If you’re out in BIG conditions (probably not the kind of conditions you can face with a 10 foot boat) sometimes it’s the paddle catching the wind so you might want to angle the paddle. I don’t like angling the paddle as I don’t go in big conditions and it’s counter intuitive to paddle as I like both blades in the same direction but yes it can act like a sail sometimes.
That said even if you use a very low angle paddling technique that is way out the force should mostly cancel out. One side is always stronger but it shouldn’t be that bad so while you will probably be zig-zagging if your boat is predominantly going one way then you’re being affected by conditions and it’s probably not what you’re doing.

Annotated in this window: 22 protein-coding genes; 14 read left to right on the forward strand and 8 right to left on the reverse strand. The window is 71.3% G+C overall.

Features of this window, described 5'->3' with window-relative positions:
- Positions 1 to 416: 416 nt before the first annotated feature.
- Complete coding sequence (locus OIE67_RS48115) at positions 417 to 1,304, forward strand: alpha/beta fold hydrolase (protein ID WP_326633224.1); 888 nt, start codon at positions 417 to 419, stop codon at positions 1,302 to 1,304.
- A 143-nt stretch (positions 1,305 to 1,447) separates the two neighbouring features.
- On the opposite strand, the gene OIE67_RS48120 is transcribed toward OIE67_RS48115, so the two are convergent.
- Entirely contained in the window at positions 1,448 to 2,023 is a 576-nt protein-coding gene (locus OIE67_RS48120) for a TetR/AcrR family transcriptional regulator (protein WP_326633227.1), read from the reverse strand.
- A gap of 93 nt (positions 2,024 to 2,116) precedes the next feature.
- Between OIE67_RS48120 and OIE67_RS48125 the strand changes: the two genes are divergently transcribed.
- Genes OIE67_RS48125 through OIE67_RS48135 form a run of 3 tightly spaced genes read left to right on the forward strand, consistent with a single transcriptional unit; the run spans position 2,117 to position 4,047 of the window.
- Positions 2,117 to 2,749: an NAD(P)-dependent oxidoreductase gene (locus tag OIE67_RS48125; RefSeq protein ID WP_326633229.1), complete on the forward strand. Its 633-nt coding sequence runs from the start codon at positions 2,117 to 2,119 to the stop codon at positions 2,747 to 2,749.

Also try not to power through the middle of your paddling stroke. Don’t “push” the paddle through the water as it approaches your hip, ease up and just let it glide. It will still propel you but you will not be forcing the boat out of line. Many novice paddler overdrive their paddles, exerting more effort than they need to and then having to compensate when they are zigzagging with each stroke. Try a slightly faster cadence with a lighter touch. An overly large paddle blade can also contribute to the tracking problems.